Shortly after the intro, the gripping Rite Of Our Cross sets in. Satyr’s vocal phrase cuts through, but unlike the sharpness of Metal God Halford, there are the roughs of a blunt edge that sting. I cannot get enough of Satyr’s vocals, and would have undoubtedly placed him at Number One in a recently published chart of Best Extreme Metal Vocalists by a popular magazine. “Fear!”, “Rage!”, “Lust!”, the spat-out lines cannonade.



The density is somewhat relieved through the amplitudes of the three subsequent songs (Our World, Diabolical, Crow), allowing us to merge with the dynamics, and eventually prepare for another burner: Filthgrinder. The tentative “act two” of the set brings more of the new, followed by an input of the old, getting the “die-hard” traditional fans fully onboard.

The logical center of the concert consists in another three pieces, namely A New Enemy, Die By My Hand, and Infinity Of Time And Space.

A New Enemy deserves a whole chapter of its own. It is a song which Frost himself has claimed “a favourite”, a vessel of that “magical energy”. The fan will forever be puzzled why the song has hardly been played live in the past few years. It was Frost’s playground, his field to deploy all the powers that work within – powers known only to him, but tangible and elating to all. The response was quick, the room illuminated by the audience’s exaltation.



Die by My Hand introduced keyboard sampling of the band’s choral arrangement for the Opera. Disappointingly but predictably, it didn’t work quite well. It never does – and here’s for hoping Satyricon does as many more live orchestral collaborations as it truly deserves. The song carries intricate dynamism which the choir in the Opera performance lifts and emphasizes – as it does Satyr’s genius in general. In a rock’n’roll setting, however, the song is best left speaking as originally intended.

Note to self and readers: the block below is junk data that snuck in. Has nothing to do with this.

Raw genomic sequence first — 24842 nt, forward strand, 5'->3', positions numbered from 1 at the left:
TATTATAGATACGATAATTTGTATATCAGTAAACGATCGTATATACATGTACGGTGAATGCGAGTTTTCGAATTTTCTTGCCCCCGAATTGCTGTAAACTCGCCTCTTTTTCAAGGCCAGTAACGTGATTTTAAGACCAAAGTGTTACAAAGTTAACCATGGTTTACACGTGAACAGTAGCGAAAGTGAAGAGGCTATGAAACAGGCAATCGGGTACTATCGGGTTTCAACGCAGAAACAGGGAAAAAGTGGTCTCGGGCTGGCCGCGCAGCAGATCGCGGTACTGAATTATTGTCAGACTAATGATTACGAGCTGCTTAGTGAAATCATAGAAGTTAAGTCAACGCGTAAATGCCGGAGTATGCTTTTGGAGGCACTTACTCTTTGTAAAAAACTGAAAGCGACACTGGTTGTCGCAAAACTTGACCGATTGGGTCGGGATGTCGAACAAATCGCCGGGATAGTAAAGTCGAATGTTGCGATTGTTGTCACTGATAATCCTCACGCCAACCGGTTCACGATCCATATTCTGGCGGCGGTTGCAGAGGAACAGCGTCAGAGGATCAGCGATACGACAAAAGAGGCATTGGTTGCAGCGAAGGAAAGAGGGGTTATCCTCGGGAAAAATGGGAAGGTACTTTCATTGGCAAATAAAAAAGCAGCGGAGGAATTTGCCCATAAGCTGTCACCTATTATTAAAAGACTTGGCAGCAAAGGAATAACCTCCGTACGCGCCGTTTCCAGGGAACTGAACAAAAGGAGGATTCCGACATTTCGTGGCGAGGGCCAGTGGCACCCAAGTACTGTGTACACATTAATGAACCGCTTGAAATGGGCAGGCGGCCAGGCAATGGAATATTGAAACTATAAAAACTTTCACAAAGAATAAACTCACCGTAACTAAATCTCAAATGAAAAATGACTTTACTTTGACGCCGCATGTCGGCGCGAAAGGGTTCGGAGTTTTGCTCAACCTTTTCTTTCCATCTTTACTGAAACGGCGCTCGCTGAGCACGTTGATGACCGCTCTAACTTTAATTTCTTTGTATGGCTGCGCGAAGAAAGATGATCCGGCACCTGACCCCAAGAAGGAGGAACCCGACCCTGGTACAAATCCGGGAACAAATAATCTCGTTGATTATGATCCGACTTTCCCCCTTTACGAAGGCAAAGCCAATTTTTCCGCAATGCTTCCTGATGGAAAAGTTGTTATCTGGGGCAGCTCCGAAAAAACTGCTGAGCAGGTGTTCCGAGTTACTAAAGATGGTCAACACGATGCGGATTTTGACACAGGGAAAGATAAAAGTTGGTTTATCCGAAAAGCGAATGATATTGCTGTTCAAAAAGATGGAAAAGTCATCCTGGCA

Infinity Of Time and Space launched us into Satyr’s introspective dreamscape. It was a breath of space, and an allowance of time to sneak into the artist’s intimate withdrawal. After favourites such as Pentagram, the artist formally announced his defiance of being “entertainer”, and his fondness of free jamming – an inclination the more perceptive of his audience have witnessed throughout.

Satyricon's Setlist

Satyricon’s Setlist

There were the audience’s favourites still to follow and challenge our necks, with Repined’s absence being felt on this tour. Another thrilling piece I seem to be missing, is Nocturnal Flare; and it would just be brilliant if SATYRICON revived The Scorn Torrent in the future.

The overall feel was indeed that of jamming. Of unassuming unpretense. Of being one with the fan. Of being a fan. I didn’t sense a distance between Satyr’s banging head and mine, between the band’s timing and the audience’s.

And this is what leaves blissful expressions on people’s faces. Metal legends or otherwise. The Dawn Of A New Age tour has, by all accounts, been nothing short of a declaration of mutual love.

Diana Chavdarova

(after The Dawn Of A New Age tour at Szene, Vienna, 19.4.2015)